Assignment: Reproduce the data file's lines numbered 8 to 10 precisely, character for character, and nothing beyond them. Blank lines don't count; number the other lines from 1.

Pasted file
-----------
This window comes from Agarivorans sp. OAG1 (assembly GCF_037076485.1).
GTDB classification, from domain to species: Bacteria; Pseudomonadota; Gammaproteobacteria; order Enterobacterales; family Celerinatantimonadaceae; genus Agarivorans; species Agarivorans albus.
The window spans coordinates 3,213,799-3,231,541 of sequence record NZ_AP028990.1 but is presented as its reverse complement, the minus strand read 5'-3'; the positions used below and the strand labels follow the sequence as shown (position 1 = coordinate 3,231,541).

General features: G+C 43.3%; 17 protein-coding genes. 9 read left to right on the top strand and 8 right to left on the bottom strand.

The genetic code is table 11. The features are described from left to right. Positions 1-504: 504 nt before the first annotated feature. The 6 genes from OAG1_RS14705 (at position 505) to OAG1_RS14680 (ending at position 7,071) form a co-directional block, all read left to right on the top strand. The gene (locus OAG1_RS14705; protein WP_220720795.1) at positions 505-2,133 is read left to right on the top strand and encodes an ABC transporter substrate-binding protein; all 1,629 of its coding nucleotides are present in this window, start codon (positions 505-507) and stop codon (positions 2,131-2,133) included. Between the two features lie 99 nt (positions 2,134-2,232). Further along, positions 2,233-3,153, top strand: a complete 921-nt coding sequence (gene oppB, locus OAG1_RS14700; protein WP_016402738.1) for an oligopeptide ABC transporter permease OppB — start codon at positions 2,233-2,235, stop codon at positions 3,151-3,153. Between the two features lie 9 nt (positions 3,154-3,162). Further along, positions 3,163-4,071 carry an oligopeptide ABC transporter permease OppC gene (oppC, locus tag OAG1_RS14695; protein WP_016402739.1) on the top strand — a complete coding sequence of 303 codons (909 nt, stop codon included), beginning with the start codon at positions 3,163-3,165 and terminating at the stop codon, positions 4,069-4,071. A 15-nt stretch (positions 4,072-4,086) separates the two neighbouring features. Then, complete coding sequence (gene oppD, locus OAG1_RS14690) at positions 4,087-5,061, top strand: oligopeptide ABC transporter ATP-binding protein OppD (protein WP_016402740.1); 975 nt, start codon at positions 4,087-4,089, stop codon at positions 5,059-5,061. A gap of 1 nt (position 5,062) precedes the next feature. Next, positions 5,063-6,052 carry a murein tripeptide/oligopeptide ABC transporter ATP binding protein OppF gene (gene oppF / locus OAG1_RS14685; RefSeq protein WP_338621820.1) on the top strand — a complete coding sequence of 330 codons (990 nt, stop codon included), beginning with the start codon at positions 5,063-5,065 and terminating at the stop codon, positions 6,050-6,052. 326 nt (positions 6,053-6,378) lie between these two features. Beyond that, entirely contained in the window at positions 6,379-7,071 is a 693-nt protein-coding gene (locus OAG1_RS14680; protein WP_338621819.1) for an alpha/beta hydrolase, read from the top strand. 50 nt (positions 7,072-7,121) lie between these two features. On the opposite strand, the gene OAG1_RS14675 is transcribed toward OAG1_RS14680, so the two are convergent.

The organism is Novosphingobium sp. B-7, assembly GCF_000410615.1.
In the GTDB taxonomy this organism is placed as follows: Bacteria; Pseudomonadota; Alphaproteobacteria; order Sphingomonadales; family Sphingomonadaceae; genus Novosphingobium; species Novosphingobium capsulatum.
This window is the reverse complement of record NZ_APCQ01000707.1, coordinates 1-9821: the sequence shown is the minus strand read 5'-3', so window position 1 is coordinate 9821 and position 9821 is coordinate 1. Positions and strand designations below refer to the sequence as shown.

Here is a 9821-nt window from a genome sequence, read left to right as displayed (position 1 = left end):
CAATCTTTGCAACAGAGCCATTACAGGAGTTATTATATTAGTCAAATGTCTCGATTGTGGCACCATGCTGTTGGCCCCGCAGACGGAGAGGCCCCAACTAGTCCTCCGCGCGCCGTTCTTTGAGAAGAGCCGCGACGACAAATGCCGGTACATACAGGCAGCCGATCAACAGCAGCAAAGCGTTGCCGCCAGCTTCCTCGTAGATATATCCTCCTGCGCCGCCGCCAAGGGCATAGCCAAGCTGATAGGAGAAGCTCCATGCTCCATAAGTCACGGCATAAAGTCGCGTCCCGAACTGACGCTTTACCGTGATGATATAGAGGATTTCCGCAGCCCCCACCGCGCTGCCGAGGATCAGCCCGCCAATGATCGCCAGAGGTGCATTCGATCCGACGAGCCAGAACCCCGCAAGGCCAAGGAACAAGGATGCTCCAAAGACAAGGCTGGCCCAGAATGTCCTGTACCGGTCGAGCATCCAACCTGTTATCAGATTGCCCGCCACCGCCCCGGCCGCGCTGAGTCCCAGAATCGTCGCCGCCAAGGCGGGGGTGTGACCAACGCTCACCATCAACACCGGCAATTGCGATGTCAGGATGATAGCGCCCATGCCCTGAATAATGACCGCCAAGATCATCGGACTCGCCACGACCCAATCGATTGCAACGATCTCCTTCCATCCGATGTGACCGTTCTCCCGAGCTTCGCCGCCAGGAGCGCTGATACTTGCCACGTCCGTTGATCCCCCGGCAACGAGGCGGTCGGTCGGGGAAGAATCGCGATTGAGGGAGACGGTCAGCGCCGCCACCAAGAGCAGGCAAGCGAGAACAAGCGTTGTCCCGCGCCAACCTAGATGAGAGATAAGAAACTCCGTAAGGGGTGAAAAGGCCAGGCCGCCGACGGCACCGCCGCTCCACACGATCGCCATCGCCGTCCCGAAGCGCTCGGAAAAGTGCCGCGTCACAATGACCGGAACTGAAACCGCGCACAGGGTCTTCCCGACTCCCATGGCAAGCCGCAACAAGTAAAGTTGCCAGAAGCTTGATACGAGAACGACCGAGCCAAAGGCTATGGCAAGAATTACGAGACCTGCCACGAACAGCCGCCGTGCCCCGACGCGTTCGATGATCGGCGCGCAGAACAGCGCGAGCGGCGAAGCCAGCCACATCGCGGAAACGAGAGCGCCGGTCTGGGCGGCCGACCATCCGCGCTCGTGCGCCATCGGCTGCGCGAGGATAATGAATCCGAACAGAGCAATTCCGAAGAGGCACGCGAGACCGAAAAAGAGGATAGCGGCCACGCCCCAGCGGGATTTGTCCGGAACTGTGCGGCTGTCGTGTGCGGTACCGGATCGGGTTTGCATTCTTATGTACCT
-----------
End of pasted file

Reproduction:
This window is the reverse complement of record NZ_APCQ01000707.1, coordinates 1-9821: the sequence shown is the minus strand read 5'-3', so window position 1 is coordinate 9821 and position 9821 is coordinate 1. Positions and strand designations below refer to the sequence as shown.

Here is a 9821-nt window from a genome sequence, read left to right as displayed (position 1 = left end):
CAATCTTTGCAACAGAGCCATTACAGGAGTTATTATATTAGTCAAATGTCTCGATTGTGGCACCATGCTGTTGGCCCCGCAGACGGAGAGGCCCCAACTAGTCCTCCGCGCGCCGTTCTTTGAGAAGAGCCGCGACGACAAATGCCGGTACATACAGGCAGCCGATCAACAGCAGCAAAGCGTTGCCGCCAGCTTCCTCGTAGATATATCCTCCTGCGCCGCCGCCAAGGGCATAGCCAAGCTGATAGGAGAAGCTCCATGCTCCATAAGTCACGGCATAAAGTCGCGTCCCGAACTGACGCTTTACCGTGATGATATAGAGGATTTCCGCAGCCCCCACCGCGCTGCCGAGGATCAGCCCGCCAATGATCGCCAGAGGTGCATTCGATCCGACGAGCCAGAACCCCGCAAGGCCAAGGAACAAGGATGCTCCAAAGACAAGGCTGGCCCAGAATGTCCTGTACCGGTCGAGCATCCAACCTGTTATCAGATTGCCCGCCACCGCCCCGGCCGCGCTGAGTCCCAGAATCGTCGCCGCCAAGGCGGGGGTGTGACCAACGCTCACCATCAACACCGGCAATTGCGATGTCAGGATGATAGCGCCCATGCCCTGAATAATGACCGCCAAGATCATCGGACTCGCCACGACCCAATCGATTGCAACGATCTCCTTCCATCCGATGTGACCGTTCTCCCGAGCTTCGCCGCCAGGAGCGCTGATACTTGCCACGTCCGTTGATCCCCCGGCAACGAGGCGGTCGGTCGGGGAAGAATCGCGATTGAGGGAGACGGTCAGCGCCGCCACCAAGAGCAGGCAAGCGAGAACAAGCGTTGTCCCGCGCCAACCTAGATGAGAGATAAGAAACTCCGTAAGGGGTGAAAAGGCCAGGCCGCCGACGGCACCGCCGCTCCACACGATCGCCATCGCCGTCCCGAAGCGCTCGGAAAAGTGCCGCGTCACAATGACCGGAACTGAAACCGCGCACAGGGTCTTCCCGACTCCCATGGCAAGCCGCAACAAGTAAAGTTGCCAGAAGCTTGATACGAGAACGACCGAGCCAAAGGCTATGGCAAGAATTACGAGACCTGCCACGAACAGCCGCCGTGCCCCGACGCGTTCGATGATCGGCGCGCAGAACAGCGCGAGCGGCGAAGCCAGCCACATCGCGGAAACGAGAGCGCCGGTCTGGGCGGCCGACCATCCGCGCTCGTGCGCCATCGGCTGCGCGAGGATAATGAATCCGAACAGAGCAATTCCGAAGAGGCACGCGAGACCGAAAAAGAGGATAGCGGCCACGCCCCAGCGGGATTTGTCCGGAACTGTGCGGCTGTCGTGTGCGGTACCGGATCGGGTTTGCATTCTTATGTACCT